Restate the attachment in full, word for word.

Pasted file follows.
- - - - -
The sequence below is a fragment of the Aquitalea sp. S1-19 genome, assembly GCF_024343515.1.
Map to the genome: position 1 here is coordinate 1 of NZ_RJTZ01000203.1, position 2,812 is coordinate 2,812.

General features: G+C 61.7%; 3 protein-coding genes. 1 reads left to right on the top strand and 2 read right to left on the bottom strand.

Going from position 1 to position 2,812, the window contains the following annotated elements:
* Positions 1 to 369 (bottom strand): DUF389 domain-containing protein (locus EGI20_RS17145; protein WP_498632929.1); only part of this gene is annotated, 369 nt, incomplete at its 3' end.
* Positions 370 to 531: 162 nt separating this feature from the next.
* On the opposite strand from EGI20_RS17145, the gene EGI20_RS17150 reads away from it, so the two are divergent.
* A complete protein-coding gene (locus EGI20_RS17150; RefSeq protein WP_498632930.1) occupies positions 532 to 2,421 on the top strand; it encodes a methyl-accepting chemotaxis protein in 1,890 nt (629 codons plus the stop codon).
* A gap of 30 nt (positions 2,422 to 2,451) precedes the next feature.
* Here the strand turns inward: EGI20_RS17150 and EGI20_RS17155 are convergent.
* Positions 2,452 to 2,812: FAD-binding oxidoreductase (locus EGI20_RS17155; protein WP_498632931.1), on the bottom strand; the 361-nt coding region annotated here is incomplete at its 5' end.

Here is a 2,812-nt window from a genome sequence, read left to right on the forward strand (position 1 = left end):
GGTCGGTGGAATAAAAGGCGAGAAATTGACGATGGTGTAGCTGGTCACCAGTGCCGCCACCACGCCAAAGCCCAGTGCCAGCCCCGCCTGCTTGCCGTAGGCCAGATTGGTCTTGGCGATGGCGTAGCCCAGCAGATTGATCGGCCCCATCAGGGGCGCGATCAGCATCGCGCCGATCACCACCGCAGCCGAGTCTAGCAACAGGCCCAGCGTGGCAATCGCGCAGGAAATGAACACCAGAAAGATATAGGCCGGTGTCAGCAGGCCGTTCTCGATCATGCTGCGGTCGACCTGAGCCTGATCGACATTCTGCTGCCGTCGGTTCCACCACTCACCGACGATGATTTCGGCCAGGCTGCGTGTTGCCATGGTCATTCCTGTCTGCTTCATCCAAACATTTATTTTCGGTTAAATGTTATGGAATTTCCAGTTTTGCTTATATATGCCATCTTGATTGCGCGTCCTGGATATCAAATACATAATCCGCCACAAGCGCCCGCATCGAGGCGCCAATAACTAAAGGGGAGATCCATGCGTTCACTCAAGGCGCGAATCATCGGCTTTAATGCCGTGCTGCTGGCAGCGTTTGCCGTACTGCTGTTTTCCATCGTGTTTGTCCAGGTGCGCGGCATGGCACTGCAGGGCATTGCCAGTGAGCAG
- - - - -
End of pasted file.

The sequence below is a fragment of the Aquitalea sp. S1-19 genome, assembly GCF_024343515.1.
Map to the genome: position 1 here is coordinate 1 of NZ_RJTZ01000203.1, position 2,812 is coordinate 2,812.

General features: G+C 61.7%; 3 protein-coding genes. 1 reads left to right on the top strand and 2 read right to left on the bottom strand.

Going from position 1 to position 2,812, the window contains the following annotated elements:
* Positions 1 to 369 (bottom strand): DUF389 domain-containing protein (locus EGI20_RS17145; protein WP_498632929.1); only part of this gene is annotated, 369 nt, incomplete at its 3' end.
* Positions 370 to 531: 162 nt separating this feature from the next.
* On the opposite strand from EGI20_RS17145, the gene EGI20_RS17150 reads away from it, so the two are divergent.
* A complete protein-coding gene (locus EGI20_RS17150; RefSeq protein WP_498632930.1) occupies positions 532 to 2,421 on the top strand; it encodes a methyl-accepting chemotaxis protein in 1,890 nt (629 codons plus the stop codon).
* A gap of 30 nt (positions 2,422 to 2,451) precedes the next feature.
* Here the strand turns inward: EGI20_RS17150 and EGI20_RS17155 are convergent.
* Positions 2,452 to 2,812: FAD-binding oxidoreductase (locus EGI20_RS17155; protein WP_498632931.1), on the bottom strand; the 361-nt coding region annotated here is incomplete at its 5' end.

Here is a 2,812-nt window from a genome sequence, read left to right on the forward strand (position 1 = left end):
GGTCGGTGGAATAAAAGGCGAGAAATTGACGATGGTGTAGCTGGTCACCAGTGCCGCCACCACGCCAAAGCCCAGTGCCAGCCCCGCCTGCTTGCCGTAGGCCAGATTGGTCTTGGCGATGGCGTAGCCCAGCAGATTGATCGGCCCCATCAGGGGCGCGATCAGCATCGCGCCGATCACCACCGCAGCCGAGTCTAGCAACAGGCCCAGCGTGGCAATCGCGCAGGAAATGAACACCAGAAAGATATAGGCCGGTGTCAGCAGGCCGTTCTCGATCATGCTGCGGTCGACCTGAGCCTGATCGACATTCTGCTGCCGTCGGTTCCACCACTCACCGACGATGATTTCGGCCAGGCTGCGTGTTGCCATGGTCATTCCTGTCTGCTTCATCCAAACATTTATTTTCGGTTAAATGTTATGGAATTTCCAGTTTTGCTTATATATGCCATCTTGATTGCGCGTCCTGGATATCAAATACATAATCCGCCACAAGCGCCCGCATCGAGGCGCCAATAACTAAAGGGGAGATCCATGCGTTCACTCAAGGCGCGAATCATCGGCTTTAATGCCGTGCTGCTGGCAGCGTTTGCCGTACTGCTGTTTTCCATCGTGTTTGTCCAGGTGCGCGGCATGGCACTGCAGGGCATTGCCAGTGAGCAG